Reason #2: It’s just not democracy

In our Westminster Parliamentary democracy, our elected government and Parliament have power (or at least they did until we signed away the right to make 75% of our laws to Brussels). The government of the day decides what the laws should be, and the Civil Service is entrusted with the detailed drafting. Bills then go through rigorous Committee stages, come before the floor of both Houses several times for serious scrutiny in debate, and eventually come into law after fine tuning. We have an Official Opposition which functions to deal with bad legislation. There are areas which we’d like to be more democratic, but fundamentally the system leaves power in the hands of those who have been elected.

In Brussels, the European ‘Parliament’ is more of a rubber-stamping chamber. It’s the unelected European Commission that decides the direction of EU policy. The Commission drafts the laws, and they’re sent to the European Parliament to be rubber-stamped. They go through Committees, but on the floor of the house there’s no real debate. MEPs may sometimes get the chance to speak for 60 or 90 seconds, but there’s no chance to advance a proper argument against poor legislation.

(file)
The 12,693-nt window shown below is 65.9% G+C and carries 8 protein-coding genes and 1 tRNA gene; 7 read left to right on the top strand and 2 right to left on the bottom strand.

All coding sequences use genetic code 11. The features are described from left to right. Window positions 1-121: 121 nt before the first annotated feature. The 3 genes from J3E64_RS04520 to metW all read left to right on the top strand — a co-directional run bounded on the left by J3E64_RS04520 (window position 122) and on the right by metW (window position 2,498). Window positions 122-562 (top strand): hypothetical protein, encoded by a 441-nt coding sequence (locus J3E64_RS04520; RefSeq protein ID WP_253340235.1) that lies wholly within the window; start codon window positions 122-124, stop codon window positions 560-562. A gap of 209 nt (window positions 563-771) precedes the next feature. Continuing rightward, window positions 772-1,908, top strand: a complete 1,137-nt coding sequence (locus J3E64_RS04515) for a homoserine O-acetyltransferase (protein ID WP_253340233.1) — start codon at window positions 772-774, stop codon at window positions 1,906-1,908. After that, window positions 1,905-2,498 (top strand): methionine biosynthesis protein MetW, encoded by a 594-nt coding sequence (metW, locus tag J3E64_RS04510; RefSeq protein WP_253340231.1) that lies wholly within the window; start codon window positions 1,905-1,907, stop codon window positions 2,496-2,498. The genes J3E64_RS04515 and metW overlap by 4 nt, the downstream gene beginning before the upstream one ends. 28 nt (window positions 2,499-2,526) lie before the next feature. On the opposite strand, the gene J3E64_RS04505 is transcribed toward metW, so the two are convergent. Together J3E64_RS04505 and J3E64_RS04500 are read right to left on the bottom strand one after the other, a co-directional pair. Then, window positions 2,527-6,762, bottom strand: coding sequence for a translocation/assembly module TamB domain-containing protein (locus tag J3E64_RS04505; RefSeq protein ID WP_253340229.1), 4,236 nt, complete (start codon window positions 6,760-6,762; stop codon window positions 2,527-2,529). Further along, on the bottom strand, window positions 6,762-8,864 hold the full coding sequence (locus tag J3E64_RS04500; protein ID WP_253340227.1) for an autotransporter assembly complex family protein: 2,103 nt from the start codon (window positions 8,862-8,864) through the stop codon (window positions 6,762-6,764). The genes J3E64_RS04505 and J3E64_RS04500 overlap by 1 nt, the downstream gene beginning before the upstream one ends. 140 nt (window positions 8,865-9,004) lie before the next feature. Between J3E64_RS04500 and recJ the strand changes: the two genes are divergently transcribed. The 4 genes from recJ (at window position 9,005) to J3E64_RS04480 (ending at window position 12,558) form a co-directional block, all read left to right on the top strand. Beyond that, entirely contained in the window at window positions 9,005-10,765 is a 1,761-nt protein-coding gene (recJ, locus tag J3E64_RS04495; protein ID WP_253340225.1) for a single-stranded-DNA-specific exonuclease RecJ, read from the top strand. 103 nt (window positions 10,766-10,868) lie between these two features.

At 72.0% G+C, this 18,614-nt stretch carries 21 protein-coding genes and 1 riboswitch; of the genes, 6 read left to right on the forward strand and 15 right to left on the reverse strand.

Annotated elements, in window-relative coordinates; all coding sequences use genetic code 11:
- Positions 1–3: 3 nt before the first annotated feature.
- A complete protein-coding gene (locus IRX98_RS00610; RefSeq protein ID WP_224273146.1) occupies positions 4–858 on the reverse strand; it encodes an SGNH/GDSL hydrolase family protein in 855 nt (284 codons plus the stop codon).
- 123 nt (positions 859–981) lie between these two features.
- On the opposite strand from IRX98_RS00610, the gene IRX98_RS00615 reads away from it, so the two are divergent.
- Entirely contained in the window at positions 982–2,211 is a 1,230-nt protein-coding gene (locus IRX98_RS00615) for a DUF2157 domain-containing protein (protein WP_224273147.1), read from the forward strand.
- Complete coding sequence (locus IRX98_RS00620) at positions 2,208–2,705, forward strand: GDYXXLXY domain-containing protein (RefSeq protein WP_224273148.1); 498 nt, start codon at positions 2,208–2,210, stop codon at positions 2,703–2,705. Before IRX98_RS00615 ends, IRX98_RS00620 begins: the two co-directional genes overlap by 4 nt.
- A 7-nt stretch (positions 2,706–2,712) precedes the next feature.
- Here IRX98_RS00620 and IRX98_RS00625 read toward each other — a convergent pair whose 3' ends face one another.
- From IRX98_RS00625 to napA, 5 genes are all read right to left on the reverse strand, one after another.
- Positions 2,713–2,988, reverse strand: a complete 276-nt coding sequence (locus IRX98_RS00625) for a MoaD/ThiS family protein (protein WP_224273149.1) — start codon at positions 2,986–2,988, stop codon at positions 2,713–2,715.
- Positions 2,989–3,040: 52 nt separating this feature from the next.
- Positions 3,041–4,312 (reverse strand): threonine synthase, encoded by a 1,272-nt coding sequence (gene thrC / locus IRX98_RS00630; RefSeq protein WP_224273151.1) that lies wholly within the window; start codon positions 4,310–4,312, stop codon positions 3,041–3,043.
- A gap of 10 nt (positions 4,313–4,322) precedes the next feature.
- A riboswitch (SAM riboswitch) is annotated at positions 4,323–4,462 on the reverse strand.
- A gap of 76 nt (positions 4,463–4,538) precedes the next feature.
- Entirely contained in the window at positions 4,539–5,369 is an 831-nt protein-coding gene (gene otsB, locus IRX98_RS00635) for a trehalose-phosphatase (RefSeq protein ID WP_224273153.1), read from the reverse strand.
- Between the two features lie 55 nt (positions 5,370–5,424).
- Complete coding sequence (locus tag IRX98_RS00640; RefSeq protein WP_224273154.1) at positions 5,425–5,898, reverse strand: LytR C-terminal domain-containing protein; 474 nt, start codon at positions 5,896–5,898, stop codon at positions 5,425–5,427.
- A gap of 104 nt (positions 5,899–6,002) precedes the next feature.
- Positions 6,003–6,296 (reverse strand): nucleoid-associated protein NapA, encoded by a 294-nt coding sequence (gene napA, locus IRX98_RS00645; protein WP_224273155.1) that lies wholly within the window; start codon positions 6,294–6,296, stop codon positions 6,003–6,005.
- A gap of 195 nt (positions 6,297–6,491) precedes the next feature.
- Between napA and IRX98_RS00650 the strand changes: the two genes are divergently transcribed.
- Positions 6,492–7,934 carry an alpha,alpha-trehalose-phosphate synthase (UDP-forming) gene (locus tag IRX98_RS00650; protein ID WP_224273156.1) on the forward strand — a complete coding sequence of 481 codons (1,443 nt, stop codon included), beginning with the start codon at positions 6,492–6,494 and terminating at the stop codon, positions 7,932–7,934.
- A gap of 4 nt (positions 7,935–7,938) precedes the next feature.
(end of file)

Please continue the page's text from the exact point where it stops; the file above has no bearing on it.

There is no ‘government’ or ‘opposition’. If you don’t like what one ‘party’ has done, you can’t vote them out at the next election. There are roughly 170 different parties represented in the European Parliament.

A week or two ago, there was a ‘debate’ between Schultz and Juncker, two people who are likely to be proposed by the biggest groups for the job of President of the European Commission. That’s one of the few powers the European Parliament actually has, to choose the Commission President. You really couldn’t put a cigarette paper between them, and when pressed by the moderator Schultz said “Why should we act as if we do not agree?”. When pressed on EU enlargement, Schultz opposed new countries joining the EU for ‘at least 5 years’. Juncker opposed it ‘for the foreseeable future’.

The whole process is a sham, in so many ways. Hardly anyone watched the ‘debate’, whether you get Schultz or Juncker doesn’t matter anyway, virtually no-one in the UK has heard of either of them, and you can’t even be totally sure who to vote for if you want Juncker to win. This is what passes for democracy in the European Union.

We’re just a couple of days away from Thursday’s European elections. If you believe in democracy, you should vote UKIP on Thursday.

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